“We suffer from the effects of entitlement. If I think long enough about something I really want, my mind can convince itself that I deserve to have it, that somehow my rights have been violated if I do not have it.”- John Ortberg
Thus says the LORD: “Let not the wise man boast in his wisdom, let not the mighty man boast in his might, let not the rich man boast in his riches, but let him who boasts boast in this, that he understands and knows me, that I am the LORD who practices steadfast love, justice, and righteousness in the earth.”- Jeremiah 9:24 (ESV)
John Ortberg concludes Chapter 17 of When the Game is Over as he talks about the last two ways we buy into the myth of more.
2. Abundance denial. As Pastor Ortberg wryly observes, we suffer from an apparently limitless capacity to take former “wants” and turn them into “needs.” Social theorist Greg Easterbrook calls this living in abundance denial. As a result, millions of people consider themselves materially deprived. To establish and defend this position, they construct elaborate mental rationales. However, in so doing, such people only succeed in increasing their unhappiness.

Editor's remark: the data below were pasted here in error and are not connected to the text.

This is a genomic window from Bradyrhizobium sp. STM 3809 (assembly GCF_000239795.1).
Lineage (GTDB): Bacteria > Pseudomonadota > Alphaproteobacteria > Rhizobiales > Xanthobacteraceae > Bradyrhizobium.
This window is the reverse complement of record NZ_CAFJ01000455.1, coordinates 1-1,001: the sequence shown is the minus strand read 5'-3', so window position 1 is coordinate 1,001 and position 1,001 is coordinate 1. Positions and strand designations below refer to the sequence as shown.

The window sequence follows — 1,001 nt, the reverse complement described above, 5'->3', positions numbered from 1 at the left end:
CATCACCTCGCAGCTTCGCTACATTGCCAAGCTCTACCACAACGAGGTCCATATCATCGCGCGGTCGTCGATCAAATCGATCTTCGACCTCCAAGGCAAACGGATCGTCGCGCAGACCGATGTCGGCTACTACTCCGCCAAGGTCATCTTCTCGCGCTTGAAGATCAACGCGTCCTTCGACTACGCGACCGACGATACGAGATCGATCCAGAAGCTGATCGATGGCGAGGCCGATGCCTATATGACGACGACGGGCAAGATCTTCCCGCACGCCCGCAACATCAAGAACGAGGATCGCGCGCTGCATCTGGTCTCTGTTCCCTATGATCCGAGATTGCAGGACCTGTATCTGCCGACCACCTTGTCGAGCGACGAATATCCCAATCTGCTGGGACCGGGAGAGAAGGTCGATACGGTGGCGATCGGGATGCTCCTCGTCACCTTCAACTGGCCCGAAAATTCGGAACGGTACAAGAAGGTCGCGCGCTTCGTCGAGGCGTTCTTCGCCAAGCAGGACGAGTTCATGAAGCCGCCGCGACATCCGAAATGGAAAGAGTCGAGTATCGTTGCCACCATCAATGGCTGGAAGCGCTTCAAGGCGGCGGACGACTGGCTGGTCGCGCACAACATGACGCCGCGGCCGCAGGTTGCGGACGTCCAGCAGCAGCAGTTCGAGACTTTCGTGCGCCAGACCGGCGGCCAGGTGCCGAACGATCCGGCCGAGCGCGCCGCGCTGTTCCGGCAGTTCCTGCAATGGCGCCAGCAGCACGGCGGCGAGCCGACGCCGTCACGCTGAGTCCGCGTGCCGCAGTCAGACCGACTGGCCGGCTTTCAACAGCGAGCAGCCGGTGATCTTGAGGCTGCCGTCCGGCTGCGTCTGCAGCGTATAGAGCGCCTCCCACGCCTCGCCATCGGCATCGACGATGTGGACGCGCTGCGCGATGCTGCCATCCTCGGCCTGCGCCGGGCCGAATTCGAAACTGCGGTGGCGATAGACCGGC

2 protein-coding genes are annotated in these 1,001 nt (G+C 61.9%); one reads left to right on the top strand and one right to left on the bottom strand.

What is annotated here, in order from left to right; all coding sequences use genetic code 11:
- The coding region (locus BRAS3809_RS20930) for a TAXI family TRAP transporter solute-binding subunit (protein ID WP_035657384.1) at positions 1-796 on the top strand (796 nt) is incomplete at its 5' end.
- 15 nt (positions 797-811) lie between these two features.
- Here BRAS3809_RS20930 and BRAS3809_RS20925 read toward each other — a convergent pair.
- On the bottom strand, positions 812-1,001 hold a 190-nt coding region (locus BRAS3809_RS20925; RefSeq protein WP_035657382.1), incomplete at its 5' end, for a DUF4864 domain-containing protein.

In one Gallup poll, respondents considered 21 percent of Americans rich. Yet, only 0.5 percent thought of themselves as rich. Evidently, John quips, everybody believes he or she needs one thing to make him or herself rich: more.
3. Reference anxiety. More familiarly, we refer to this phenomenon as “keeping up with the Joneses.” Thus, it doesn’t cross our minds whether or not our homes and cars meet our needs. Rather, we ask if they are nicer than our neighbors’ things. And we work like crazy to acquire better things. But, John asks, what do you do when your neighbors refinance?
Today’s question: Do you ever suffer from the effects of entitlement? Please share.
Tomorrow’s blog: “Called to contentment”